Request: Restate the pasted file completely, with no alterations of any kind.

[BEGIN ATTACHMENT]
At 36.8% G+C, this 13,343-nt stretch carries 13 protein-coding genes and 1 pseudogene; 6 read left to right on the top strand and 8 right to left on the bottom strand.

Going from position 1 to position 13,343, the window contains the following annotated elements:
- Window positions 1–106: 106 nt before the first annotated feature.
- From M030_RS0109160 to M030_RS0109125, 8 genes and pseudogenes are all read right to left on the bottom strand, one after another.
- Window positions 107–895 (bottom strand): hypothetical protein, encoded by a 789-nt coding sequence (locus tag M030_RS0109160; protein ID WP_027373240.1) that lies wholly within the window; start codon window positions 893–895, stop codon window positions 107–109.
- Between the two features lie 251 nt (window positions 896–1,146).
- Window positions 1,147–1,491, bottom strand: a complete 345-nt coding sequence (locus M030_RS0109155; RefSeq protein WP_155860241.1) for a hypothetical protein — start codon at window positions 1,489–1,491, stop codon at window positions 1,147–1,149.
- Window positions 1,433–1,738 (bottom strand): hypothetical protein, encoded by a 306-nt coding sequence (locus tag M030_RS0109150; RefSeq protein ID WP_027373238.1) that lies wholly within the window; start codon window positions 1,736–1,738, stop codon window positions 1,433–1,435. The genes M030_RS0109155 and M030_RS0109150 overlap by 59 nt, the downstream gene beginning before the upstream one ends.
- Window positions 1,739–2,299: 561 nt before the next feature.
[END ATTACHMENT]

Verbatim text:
At 36.8% G+C, this 13,343-nt stretch carries 13 protein-coding genes and 1 pseudogene; 6 read left to right on the top strand and 8 right to left on the bottom strand.

Going from position 1 to position 13,343, the window contains the following annotated elements:
- Window positions 1–106: 106 nt before the first annotated feature.
- From M030_RS0109160 to M030_RS0109125, 8 genes and pseudogenes are all read right to left on the bottom strand, one after another.
- Window positions 107–895 (bottom strand): hypothetical protein, encoded by a 789-nt coding sequence (locus tag M030_RS0109160; protein ID WP_027373240.1) that lies wholly within the window; start codon window positions 893–895, stop codon window positions 107–109.
- Between the two features lie 251 nt (window positions 896–1,146).
- Window positions 1,147–1,491, bottom strand: a complete 345-nt coding sequence (locus M030_RS0109155; RefSeq protein WP_155860241.1) for a hypothetical protein — start codon at window positions 1,489–1,491, stop codon at window positions 1,147–1,149.
- Window positions 1,433–1,738 (bottom strand): hypothetical protein, encoded by a 306-nt coding sequence (locus tag M030_RS0109150; RefSeq protein ID WP_027373238.1) that lies wholly within the window; start codon window positions 1,736–1,738, stop codon window positions 1,433–1,435. The genes M030_RS0109155 and M030_RS0109150 overlap by 59 nt, the downstream gene beginning before the upstream one ends.
- Window positions 1,739–2,299: 561 nt before the next feature.